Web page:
‘Selling Through Partnering Skills’ models the VALUE framework as a way to sales success through thinking like a partner.
The VALUE framework consists of the processes Validate, Align, Leverage, Underpin and Evolve. It focuses on using PQ – Partnering Intelligence – the lessor known cousin of IQ and EQ. Using this way of thinking can make you a better salesperson especially in complex B2B and Enterprise sales. PQ consists of 6 elements including Trust – crucially important for creating win-win relationships.
In his session Fred dives into explaining how collaborative selling works, acknowledging interdependence and being transparent. He will talk about how helping customers to think is the secret behind building relationships.
Thank you so much for joining us. I know that you were in Spain a few days back. Are you back in the UK or are you still in Spain?
I’m back in the UK now. I’m cold because it was hot in Spain, 30 to 70 degrees, which is crazy for me.
Subhanjan Sarkar 00:15
Wow. Okay. So before I let you begin your session, I need to do a quick introduction.
The book that he’s going to talk about is extremely important. We talk about it a lot, but we do not really know how to go about doing it.show more
So Fred Copestake is a consultant, trainer, coach, and an expert in helping sales professionals around the world improve their performance and unleash their full potential. With his unique style and pragmatic approach, Fred has worked in more than 35 countries delivering projects that range from implementing a European academy for a leading beer brand, developing sales skills in the Middle East for global healthcare companies, and introducing account development and sales leadership models in Latin America and Europe for IT and engineering multinationals. Always focusing on the desired outcomes, Fred’s approach sees him work with his clients to discover new and more powerful ways of how they can do business, build mutually beneficial relationships with their customers, and increase revenue. Fred talks on his book Selling Through Partnering Skills today.
And I must tell you, he has just launched a new course with Steve Hall, and you should check that out. It’s a great one, what they’re doing. I have some ideas. I’m not going to talk about it. Fred can talk about it, but you should check that out as well.
The link to buy the book is on the screen.
Fred, take it away.
Brilliant. Thank you. Yeah, you’ve taken away the first six slides.
So my name is Fred Copestake. I’m the founder of Brindis, which is a sales training consultancy. And as Subhanjan was saying, yeah, I’ve had the pleasure of traveling a lot while doing this job. Over the last 22 years, I’ve been around the world 14 times, I’ve worked in 36 different countries, trained over 10,000 salespeople, which is a massive honor and a real privilege. Lots of fun as well, no doubt. But what it also did was really allow me to understand what it is that salespeople need to do today. I kind of looked at some of the challenges that we face across sectors, across countries, across continents. And that’s why I wrote Selling Through Partnering Skills. For me, this is all about collaborative selling. That’s the latest phase of sales.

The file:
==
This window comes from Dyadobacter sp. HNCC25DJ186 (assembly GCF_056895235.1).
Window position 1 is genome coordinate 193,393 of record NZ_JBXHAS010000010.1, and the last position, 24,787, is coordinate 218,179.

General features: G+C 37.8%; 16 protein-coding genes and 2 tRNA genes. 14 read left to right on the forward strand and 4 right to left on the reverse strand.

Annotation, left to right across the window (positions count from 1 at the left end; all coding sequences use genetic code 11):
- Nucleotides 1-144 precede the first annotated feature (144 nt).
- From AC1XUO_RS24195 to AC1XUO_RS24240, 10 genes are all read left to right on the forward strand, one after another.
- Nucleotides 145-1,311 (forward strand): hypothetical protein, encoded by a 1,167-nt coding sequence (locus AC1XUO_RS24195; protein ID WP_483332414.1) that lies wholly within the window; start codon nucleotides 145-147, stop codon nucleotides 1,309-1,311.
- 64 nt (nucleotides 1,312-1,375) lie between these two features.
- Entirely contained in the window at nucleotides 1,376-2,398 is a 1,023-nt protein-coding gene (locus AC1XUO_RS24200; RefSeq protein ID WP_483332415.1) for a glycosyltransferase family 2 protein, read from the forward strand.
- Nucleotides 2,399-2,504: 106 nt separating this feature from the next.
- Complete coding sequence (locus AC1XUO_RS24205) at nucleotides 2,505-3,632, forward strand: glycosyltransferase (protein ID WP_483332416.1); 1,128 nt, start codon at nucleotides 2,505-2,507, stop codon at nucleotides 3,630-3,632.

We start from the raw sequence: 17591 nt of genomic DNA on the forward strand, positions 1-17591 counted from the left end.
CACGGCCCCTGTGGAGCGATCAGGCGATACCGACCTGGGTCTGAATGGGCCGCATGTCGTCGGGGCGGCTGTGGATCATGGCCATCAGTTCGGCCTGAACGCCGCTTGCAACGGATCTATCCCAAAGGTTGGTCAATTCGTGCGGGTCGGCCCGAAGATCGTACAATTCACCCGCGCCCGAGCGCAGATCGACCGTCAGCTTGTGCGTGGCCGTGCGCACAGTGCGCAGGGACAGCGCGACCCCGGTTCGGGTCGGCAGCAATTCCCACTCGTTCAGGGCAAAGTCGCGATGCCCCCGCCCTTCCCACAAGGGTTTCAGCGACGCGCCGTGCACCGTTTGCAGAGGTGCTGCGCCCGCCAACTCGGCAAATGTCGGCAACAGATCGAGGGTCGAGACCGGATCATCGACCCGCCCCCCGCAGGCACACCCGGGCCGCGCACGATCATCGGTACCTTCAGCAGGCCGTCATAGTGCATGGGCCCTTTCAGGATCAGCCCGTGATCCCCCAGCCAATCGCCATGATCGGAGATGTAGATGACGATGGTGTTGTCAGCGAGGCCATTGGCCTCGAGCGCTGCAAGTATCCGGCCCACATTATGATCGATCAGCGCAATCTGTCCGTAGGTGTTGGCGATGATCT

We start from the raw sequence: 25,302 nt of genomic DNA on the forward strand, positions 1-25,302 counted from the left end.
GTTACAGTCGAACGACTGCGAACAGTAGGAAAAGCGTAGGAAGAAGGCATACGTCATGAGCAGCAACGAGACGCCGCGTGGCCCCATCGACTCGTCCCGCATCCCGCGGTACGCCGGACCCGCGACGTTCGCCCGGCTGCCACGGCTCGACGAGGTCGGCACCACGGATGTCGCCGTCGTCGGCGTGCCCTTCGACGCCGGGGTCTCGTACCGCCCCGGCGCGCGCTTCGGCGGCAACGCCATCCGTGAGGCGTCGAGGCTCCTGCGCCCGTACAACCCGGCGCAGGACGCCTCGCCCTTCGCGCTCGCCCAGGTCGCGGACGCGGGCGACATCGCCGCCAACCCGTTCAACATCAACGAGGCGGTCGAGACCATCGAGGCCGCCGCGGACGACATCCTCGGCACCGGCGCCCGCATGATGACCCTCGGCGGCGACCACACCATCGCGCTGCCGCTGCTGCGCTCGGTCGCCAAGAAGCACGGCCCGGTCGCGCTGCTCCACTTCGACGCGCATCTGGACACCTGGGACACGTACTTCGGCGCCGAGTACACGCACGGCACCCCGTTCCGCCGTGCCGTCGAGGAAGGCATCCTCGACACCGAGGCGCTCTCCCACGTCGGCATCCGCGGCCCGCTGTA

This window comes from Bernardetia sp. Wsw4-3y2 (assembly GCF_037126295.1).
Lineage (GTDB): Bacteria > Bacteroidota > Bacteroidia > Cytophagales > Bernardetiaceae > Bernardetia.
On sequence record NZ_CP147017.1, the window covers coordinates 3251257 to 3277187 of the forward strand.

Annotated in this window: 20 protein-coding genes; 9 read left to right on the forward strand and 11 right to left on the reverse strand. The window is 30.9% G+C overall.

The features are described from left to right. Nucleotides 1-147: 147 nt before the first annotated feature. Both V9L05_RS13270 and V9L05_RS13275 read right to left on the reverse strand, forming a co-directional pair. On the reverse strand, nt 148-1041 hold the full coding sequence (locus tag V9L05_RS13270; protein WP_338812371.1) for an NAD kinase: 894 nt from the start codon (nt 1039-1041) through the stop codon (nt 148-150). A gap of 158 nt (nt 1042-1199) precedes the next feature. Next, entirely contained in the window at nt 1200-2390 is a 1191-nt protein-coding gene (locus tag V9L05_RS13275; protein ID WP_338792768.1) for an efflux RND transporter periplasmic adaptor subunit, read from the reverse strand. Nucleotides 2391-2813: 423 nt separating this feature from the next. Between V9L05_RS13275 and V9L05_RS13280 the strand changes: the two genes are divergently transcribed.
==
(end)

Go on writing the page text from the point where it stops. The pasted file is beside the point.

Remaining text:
That’s where we are now.
So I’m going to go into this in a little bit more detail. But if you want it in a 10-second summary, and this is what I’m all about, how I want to work, it’s about having good people doing good things in a good way. That’s why I think we need to be driving towards our salespeople.
So I looked at the stuff that was going on, and I realized that what’s stopping so many salespeople from achieving this and what’s stopping them from getting their results. It boils down to three main things. And these, we can broadly summarize as the fact that they’re unfocused, old-fashioned, and confused. Now, as a salesperson, it’s probably not very nice to hear that. But as I go through and explain some of the symptoms, then you’ll probably recognize it, and we can start to understand why. But most importantly, we can understand what we are going to do about it. So that’s what I plan to start on. Let’s have a little bit of a think about that because this is why I wrote the book essentially. So I give these little names that can help us remember what it’s all about.
And so the first thing I see is that salespeople can be busy, busy, busy. So think about this. We’re running around doing loads and loads of stuff, really active, really industrious. But the stuff we’re doing isn’t really making a difference. So we’re actually wasting a lot of our most precious resource, which is time. It means we’re wasting opportunities. It’s tiring. It’s quite stressful. And this is all to do with being unfocused. Not a great place to be. Something that if we can fix, we can start to help salespeople get better at what they do and do better for their customers.
That’s one of the elements.